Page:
Included in this section is a template Option Agreement and Legal Charge which could be used by local authorities in certain circumstances for CLH projects.
- When considering an asset transfer it may not always be in the best interest of the council or the CLH organisation to simply grant a lease and hand over the land or buildings to be developed as CLH. Problems with planning permission or funding can see the CLH organisation left with land it cannot develop, with the Council unable to make use of it either
- An Option Agreement allows the CLH organisation the option to call on the council to sell a plot of land to it. The option may be exercisable at any time during the option period or only on the occurrence of certain events such as the obtaining of planning permission or grant of funding
- A decision on whether or not to take up the option rests with the CLH organisation and simply falls away if this doesn’t happen within the option period. If the Option is taken up then either an agreed sum is paid or else the agreement will contain a mechanism to calculate the market value for the land (with the benefit of the planning permission obtained) which will then be payable by the CLH organisation to complete their purchase
This is obviously beneficial to the CLH organisation as it is not committed to purchase the land or buildings if it is not able to move forward with the project for any reason. However, there are also advantages to the council, such as:
- the Council can demand an option sum in return for granting the option and tying up the land for the length of the option period. Sometimes the option sum is a significant amount and this is usually retained whether or not the option is exercised
- the CLH will obtain planning permission at no cost to the Council
- the CLH organisation is more likely to make a success of the project, which is beneficial to the council in respect of the housing it creates, by not being tied in absolutely at an early stage
However, the option agreement will not necessarily include active obligations on the CLH organisation to develop the land, although clearly this is their intention. A development agreement, containing such obligations should also be considered. This can also be conditional on factors such as planning and funding.
A council could also grant the CLH organisation a ‘right of pre-emption’. This is effectively a right of first refusal for a period of time i.e. if the council wanted to sell then they must first offer the land to the CLH organisation. This would provide it with certainty that the land will not be sold without their knowledge whilst they put themselves in a position to be able to proceed with the purchase.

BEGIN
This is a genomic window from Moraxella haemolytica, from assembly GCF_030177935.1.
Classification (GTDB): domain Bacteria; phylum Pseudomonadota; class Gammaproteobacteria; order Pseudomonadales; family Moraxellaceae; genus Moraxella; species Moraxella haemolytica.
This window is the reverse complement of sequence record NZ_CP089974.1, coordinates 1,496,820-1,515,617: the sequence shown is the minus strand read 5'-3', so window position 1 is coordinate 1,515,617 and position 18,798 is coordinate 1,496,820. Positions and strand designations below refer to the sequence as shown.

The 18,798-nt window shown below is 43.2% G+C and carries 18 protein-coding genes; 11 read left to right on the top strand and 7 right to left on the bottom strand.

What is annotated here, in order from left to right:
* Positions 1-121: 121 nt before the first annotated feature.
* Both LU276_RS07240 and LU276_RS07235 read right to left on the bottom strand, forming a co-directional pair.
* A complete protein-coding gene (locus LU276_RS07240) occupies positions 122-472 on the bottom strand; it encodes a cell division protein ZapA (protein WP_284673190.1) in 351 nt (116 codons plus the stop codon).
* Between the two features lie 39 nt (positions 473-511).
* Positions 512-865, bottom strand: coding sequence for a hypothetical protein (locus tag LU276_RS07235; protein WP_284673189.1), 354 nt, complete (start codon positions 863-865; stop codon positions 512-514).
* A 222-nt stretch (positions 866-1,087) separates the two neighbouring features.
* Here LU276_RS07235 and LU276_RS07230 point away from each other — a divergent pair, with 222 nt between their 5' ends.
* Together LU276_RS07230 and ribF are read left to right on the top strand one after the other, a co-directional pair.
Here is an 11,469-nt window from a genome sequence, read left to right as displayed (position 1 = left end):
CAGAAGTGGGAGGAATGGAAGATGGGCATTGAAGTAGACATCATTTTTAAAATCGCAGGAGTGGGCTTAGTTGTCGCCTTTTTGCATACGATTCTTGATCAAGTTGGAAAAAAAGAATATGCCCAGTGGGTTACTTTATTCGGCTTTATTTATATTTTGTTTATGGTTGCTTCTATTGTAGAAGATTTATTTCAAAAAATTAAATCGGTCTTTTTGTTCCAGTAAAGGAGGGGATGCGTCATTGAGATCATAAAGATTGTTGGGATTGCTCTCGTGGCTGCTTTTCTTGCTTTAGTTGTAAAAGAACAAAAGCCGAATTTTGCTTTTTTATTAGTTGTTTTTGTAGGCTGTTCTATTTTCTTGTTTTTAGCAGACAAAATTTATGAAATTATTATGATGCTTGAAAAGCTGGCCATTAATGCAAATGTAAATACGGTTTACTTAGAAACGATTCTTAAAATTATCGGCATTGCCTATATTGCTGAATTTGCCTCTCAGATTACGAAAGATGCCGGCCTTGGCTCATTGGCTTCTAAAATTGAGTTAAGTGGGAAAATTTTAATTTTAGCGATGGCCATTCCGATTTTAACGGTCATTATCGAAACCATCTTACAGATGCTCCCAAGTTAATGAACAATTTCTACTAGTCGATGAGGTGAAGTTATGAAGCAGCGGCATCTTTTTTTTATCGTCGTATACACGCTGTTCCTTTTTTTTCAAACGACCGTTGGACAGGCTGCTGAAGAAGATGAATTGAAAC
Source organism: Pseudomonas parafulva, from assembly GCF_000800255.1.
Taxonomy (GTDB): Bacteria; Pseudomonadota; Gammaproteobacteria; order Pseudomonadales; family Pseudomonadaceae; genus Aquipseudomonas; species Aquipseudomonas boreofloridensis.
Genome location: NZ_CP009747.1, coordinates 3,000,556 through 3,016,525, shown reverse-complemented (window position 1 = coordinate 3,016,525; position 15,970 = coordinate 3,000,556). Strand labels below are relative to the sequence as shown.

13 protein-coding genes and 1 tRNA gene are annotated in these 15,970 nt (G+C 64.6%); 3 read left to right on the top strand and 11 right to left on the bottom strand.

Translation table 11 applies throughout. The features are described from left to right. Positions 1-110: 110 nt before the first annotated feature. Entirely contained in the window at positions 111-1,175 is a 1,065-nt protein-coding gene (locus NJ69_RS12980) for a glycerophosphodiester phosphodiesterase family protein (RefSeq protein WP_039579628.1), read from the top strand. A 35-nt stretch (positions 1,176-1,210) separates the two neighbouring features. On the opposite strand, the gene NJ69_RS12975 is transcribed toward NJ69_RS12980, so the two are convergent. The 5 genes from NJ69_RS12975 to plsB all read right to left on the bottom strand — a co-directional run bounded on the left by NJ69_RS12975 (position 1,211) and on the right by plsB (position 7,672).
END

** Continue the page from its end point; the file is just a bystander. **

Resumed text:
- It is very likely that any CLH organisation undertaking a development project will require funding. It may be that grant funding can be obtained. Otherwise, they may well seek commercial bank funding. In this case, the bank will undoubtedly require security for their loan by way of a Charge over the land being acquired
- A template Legal Charge which sets out the types of clauses typically included can be found below. However in reality, almost all commercial banks will have their own, non-negotiable, form of Charge. In both cases the document will refer to a Loan or Facility Agreement which sets out the terms of the loan itself as opposed to the terms of the security which are set out in the Charge
- It is important for both the CLH organisation and the council to ensure that the requirements of any funder are considered when agreeing a form of lease. Funders are likely to have very strict requirements around forfeiture, use and alienation provisions as they may have to realise their security and dispose of the lease to a third party
- Neither party would want to grant a lease only to find that the CLH organisation cannot proceed with their project due to the funder not being happy to lend on the lease in place. This links back to the potential for an Option Agreement to be put in place to allow time for the CLH organisation to obtain funding and for the council to be aware of and consider the funder’s requirements in the negotiation of the terms of the lease
Last updated in April 2018